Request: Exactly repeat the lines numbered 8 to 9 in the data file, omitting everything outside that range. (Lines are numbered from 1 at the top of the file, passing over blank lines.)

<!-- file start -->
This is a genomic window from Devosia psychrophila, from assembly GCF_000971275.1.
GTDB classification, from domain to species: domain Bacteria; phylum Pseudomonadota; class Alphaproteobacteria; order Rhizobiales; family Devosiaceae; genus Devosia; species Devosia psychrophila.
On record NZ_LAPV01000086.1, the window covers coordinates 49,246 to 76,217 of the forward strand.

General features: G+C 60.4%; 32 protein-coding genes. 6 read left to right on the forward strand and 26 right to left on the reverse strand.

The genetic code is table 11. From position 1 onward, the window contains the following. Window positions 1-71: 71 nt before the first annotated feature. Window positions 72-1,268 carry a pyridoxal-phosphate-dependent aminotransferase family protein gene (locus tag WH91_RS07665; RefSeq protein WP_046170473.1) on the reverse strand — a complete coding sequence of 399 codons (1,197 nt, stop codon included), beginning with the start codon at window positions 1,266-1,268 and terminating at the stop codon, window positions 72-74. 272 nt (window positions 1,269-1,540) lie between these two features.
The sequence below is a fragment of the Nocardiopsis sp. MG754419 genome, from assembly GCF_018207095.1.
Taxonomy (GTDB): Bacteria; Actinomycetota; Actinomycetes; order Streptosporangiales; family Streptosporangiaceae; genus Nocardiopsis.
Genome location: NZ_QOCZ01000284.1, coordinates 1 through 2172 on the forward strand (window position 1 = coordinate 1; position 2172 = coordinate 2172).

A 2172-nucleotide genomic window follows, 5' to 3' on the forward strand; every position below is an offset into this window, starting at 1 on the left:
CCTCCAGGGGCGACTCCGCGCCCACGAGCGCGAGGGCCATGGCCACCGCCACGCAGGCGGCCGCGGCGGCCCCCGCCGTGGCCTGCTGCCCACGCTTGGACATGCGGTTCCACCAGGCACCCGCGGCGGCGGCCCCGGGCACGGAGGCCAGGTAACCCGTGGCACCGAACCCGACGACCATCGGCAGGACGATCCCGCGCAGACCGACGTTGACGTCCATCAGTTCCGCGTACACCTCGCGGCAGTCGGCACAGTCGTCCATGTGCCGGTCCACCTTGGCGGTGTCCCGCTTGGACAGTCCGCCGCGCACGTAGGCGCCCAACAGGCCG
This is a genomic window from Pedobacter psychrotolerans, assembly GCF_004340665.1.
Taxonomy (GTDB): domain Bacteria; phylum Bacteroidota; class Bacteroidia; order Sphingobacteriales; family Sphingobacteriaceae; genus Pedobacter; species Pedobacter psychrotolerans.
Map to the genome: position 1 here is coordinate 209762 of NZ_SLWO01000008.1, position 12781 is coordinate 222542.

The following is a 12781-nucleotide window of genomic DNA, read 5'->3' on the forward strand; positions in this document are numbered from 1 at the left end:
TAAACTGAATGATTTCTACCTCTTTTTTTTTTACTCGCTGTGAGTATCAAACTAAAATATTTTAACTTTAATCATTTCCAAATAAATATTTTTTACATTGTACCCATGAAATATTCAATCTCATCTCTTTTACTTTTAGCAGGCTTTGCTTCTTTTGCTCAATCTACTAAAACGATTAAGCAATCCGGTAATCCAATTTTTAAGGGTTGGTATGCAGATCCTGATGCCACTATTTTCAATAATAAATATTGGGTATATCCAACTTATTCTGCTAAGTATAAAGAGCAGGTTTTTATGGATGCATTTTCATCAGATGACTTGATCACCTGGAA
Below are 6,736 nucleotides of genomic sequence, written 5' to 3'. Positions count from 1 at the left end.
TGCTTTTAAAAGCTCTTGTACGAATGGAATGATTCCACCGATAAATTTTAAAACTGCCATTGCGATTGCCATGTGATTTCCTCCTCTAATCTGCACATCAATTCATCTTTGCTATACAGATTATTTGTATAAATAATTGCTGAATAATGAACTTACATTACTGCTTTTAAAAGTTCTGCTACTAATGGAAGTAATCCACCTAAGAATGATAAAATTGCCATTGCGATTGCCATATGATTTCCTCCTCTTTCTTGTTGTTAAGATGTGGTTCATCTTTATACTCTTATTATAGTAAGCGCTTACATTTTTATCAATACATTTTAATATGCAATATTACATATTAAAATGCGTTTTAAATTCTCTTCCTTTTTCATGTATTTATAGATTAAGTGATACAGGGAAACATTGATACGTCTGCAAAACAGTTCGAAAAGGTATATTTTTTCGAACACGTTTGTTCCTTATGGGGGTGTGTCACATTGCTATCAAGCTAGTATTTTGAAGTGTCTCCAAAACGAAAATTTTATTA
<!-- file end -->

Genome location: NZ_QOCZ01000284.1, coordinates 1 through 2172 on the forward strand (window position 1 = coordinate 1; position 2172 = coordinate 2172).

A 2172-nucleotide genomic window follows, 5' to 3' on the forward strand; every position below is an offset into this window, starting at 1 on the left: